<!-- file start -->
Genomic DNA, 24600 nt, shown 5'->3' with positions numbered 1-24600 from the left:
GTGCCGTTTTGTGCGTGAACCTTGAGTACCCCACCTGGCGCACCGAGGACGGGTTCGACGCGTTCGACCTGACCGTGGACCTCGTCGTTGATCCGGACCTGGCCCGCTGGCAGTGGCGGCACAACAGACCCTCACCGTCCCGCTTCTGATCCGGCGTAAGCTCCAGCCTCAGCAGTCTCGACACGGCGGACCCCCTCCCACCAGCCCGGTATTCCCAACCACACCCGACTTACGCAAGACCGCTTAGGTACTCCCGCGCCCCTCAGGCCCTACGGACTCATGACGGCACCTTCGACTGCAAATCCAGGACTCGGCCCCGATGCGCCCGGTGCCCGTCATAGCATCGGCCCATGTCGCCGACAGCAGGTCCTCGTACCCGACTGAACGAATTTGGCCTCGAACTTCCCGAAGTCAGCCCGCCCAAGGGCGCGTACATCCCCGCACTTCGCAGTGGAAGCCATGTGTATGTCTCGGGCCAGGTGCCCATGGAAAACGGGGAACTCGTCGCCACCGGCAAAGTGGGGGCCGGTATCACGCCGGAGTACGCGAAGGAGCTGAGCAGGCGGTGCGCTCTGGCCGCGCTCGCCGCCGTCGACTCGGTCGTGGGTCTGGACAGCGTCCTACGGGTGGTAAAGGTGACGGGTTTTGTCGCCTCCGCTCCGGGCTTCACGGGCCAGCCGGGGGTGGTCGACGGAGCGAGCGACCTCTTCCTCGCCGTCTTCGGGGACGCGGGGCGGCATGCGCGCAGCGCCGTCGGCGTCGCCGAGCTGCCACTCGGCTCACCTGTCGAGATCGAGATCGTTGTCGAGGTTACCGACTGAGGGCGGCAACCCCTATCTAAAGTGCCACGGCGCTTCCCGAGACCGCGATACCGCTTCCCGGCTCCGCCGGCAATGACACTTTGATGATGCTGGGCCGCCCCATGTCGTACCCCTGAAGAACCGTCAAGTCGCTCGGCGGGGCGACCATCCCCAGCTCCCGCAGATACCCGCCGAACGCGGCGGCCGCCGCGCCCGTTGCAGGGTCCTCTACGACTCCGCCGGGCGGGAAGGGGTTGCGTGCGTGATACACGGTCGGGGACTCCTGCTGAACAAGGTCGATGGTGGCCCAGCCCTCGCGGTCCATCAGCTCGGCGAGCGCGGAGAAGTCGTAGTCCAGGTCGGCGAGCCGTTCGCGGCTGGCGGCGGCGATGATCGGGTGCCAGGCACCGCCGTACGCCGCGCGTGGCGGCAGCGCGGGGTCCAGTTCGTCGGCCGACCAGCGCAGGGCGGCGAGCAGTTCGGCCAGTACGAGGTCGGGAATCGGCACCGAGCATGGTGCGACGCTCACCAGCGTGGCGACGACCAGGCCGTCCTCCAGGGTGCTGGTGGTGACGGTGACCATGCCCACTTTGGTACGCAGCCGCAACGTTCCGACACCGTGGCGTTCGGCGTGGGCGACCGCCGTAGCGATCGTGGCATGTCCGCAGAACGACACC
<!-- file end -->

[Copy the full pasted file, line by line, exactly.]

Genomic DNA, 24600 nt, shown 5'->3' with positions numbered 1-24600 from the left:
GTGCCGTTTTGTGCGTGAACCTTGAGTACCCCACCTGGCGCACCGAGGACGGGTTCGACGCGTTCGACCTGACCGTGGACCTCGTCGTTGATCCGGACCTGGCCCGCTGGCAGTGGCGGCACAACAGACCCTCACCGTCCCGCTTCTGATCCGGCGTAAGCTCCAGCCTCAGCAGTCTCGACACGGCGGACCCCCTCCCACCAGCCCGGTATTCCCAACCACACCCGACTTACGCAAGACCGCTTAGGTACTCCCGCGCCCCTCAGGCCCTACGGACTCATGACGGCACCTTCGACTGCAAATCCAGGACTCGGCCCCGATGCGCCCGGTGCCCGTCATAGCATCGGCCCATGTCGCCGACAGCAGGTCCTCGTACCCGACTGAACGAATTTGGCCTCGAACTTCCCGAAGTCAGCCCGCCCAAGGGCGCGTACATCCCCGCACTTCGCAGTGGAAGCCATGTGTATGTCTCGGGCCAGGTGCCCATGGAAAACGGGGAACTCGTCGCCACCGGCAAAGTGGGGGCCGGTATCACGCCGGAGTACGCGAAGGAGCTGAGCAGGCGGTGCGCTCTGGCCGCGCTCGCCGCCGTCGACTCGGTCGTGGGTCTGGACAGCGTCCTACGGGTGGTAAAGGTGACGGGTTTTGTCGCCTCCGCTCCGGGCTTCACGGGCCAGCCGGGGGTGGTCGACGGAGCGAGCGACCTCTTCCTCGCCGTCTTCGGGGACGCGGGGCGGCATGCGCGCAGCGCCGTCGGCGTCGCCGAGCTGCCACTCGGCTCACCTGTCGAGATCGAGATCGTTGTCGAGGTTACCGACTGAGGGCGGCAACCCCTATCTAAAGTGCCACGGCGCTTCCCGAGACCGCGATACCGCTTCCCGGCTCCGCCGGCAATGACACTTTGATGATGCTGGGCCGCCCCATGTCGTACCCCTGAAGAACCGTCAAGTCGCTCGGCGGGGCGACCATCCCCAGCTCCCGCAGATACCCGCCGAACGCGGCGGCCGCCGCGCCCGTTGCAGGGTCCTCTACGACTCCGCCGGGCGGGAAGGGGTTGCGTGCGTGATACACGGTCGGGGACTCCTGCTGAACAAGGTCGATGGTGGCCCAGCCCTCGCGGTCCATCAGCTCGGCGAGCGCGGAGAAGTCGTAGTCCAGGTCGGCGAGCCGTTCGCGGCTGGCGGCGGCGATGATCGGGTGCCAGGCACCGCCGTACGCCGCGCGTGGCGGCAGCGCGGGGTCCAGTTCGTCGGCCGACCAGCGCAGGGCGGCGAGCAGTTCGGCCAGTACGAGGTCGGGAATCGGCACCGAGCATGGTGCGACGCTCACCAGCGTGGCGACGACCAGGCCGTCCTCCAGGGTGCTGGTGGTGACGGTGACCATGCCCACTTTGGTACGCAGCCGCAACGTTCCGACACCGTGGCGTTCGGCGTGGGCGACCGCCGTAGCGATCGTGGCATGTCCGCAGAACGACACC